At the 1936 Munich Olympics, held in Nazi Germany, American coaches at the last minute instructed two Jewish runners—Marty Glickman and Sam Stoller—to sit out a relay race, and to let two of their teammates run instead. Jesse Owens, one of the substitutes, was the only player to object. While the track coach Dean Cromwell insisted that this was a merely tactical move, Jeffrey Gurock has found evidence that it was motivated either by anti-Semitism or by a desire not to offend Hitler. He writes:
In the days and weeks that followed [the Olympics], Glickman felt even more alone as almost no one came to his side. Cromwell unabashedly defended his decision. . . . Most disconcerting was the approach of some major Jewish newspapers, which stopped very short of seeing the ouster as an act of anti-Semitism. Rather they praised the boys for not dwelling on discrimination as the root cause of their exclusion and advised them to move on with their careers.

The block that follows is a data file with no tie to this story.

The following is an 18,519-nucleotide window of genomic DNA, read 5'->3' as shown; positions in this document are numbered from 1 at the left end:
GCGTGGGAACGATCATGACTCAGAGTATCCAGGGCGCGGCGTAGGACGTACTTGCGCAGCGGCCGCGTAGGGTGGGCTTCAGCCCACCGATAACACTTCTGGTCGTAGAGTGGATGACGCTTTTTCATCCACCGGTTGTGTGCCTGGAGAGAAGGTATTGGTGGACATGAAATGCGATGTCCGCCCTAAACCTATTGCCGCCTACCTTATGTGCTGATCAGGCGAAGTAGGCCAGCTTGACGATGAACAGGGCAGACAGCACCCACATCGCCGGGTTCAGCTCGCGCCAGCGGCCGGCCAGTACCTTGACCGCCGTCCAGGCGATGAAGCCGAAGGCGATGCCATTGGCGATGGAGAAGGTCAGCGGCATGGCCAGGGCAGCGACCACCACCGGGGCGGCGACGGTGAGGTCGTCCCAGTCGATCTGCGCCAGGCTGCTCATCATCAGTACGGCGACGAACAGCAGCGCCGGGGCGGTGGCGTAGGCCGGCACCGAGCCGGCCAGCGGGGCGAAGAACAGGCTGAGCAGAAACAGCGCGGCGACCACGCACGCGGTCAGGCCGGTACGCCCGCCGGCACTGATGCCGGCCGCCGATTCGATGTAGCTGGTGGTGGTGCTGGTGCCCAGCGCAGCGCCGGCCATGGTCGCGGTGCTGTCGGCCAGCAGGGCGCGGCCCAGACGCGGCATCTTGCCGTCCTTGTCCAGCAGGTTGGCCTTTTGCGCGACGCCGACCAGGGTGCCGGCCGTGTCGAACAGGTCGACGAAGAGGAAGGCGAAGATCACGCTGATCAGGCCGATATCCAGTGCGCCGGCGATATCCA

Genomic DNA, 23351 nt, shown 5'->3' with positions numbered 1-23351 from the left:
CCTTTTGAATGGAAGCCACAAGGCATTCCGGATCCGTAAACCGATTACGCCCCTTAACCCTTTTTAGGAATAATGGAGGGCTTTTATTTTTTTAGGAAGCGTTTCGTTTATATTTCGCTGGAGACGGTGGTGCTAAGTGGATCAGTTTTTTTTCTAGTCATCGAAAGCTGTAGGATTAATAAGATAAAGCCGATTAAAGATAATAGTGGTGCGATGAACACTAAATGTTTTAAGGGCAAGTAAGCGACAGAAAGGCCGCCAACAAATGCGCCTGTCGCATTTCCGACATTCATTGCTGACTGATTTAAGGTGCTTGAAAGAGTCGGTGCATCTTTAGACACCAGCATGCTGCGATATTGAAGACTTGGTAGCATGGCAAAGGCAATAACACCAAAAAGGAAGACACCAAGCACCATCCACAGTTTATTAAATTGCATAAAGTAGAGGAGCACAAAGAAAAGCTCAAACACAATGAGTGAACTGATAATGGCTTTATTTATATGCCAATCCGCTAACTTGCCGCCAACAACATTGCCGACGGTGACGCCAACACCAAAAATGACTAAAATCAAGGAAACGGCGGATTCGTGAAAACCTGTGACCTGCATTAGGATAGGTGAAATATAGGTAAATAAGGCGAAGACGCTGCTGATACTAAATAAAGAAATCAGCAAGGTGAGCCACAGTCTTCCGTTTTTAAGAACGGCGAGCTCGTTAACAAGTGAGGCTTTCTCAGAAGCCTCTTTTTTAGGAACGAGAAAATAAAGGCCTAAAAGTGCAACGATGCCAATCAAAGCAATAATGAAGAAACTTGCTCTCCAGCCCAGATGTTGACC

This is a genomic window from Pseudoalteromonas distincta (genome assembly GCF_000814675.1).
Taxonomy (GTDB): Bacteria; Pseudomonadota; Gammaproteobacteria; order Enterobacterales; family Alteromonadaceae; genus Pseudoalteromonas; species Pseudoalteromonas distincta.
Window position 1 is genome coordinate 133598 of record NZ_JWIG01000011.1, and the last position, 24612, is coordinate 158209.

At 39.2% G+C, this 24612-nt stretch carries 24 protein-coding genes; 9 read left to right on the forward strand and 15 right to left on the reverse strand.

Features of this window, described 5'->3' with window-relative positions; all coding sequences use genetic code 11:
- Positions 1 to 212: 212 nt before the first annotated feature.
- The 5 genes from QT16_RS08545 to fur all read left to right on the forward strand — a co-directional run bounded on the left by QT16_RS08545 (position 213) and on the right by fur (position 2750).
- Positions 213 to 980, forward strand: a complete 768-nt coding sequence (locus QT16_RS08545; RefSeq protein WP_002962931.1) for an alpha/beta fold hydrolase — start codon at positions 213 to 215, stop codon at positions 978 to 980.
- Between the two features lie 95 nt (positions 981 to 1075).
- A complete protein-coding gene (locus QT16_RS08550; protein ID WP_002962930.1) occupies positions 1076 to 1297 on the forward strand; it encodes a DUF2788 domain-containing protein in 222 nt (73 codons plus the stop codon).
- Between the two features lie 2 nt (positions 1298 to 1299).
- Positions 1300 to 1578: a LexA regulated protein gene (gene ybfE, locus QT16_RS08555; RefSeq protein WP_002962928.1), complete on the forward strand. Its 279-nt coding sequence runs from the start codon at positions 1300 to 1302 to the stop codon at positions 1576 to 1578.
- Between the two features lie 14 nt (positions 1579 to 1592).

Within this atmosphere, wherever he turned, the most Glickman would say about why he was out of the race was “politics.” Then, and for decades thereafter, Glickman would use vague terms publicly to depict what had transpired during those days in Berlin that turned ugly. When queried, Glickman kept to himself his own certain belief that anti-Semitism . . . was the reason he was not permitted to run and triumph.
Dean Cromwell slept very well as he crossed the Atlantic, satisfied with his actions and feelings about what he might have called the “Jewish question.” He gave voice to his prejudicial views two months after the Olympics in a speech in Los Angeles to 3,000 cheering followers of the [pro-Nazi] German American Alliance: “If you read any of the reports of the unpleasantness in Germany or of the reception of the American Olympic team, don’t believe them. The reports were written by boys of the wrong nationality.”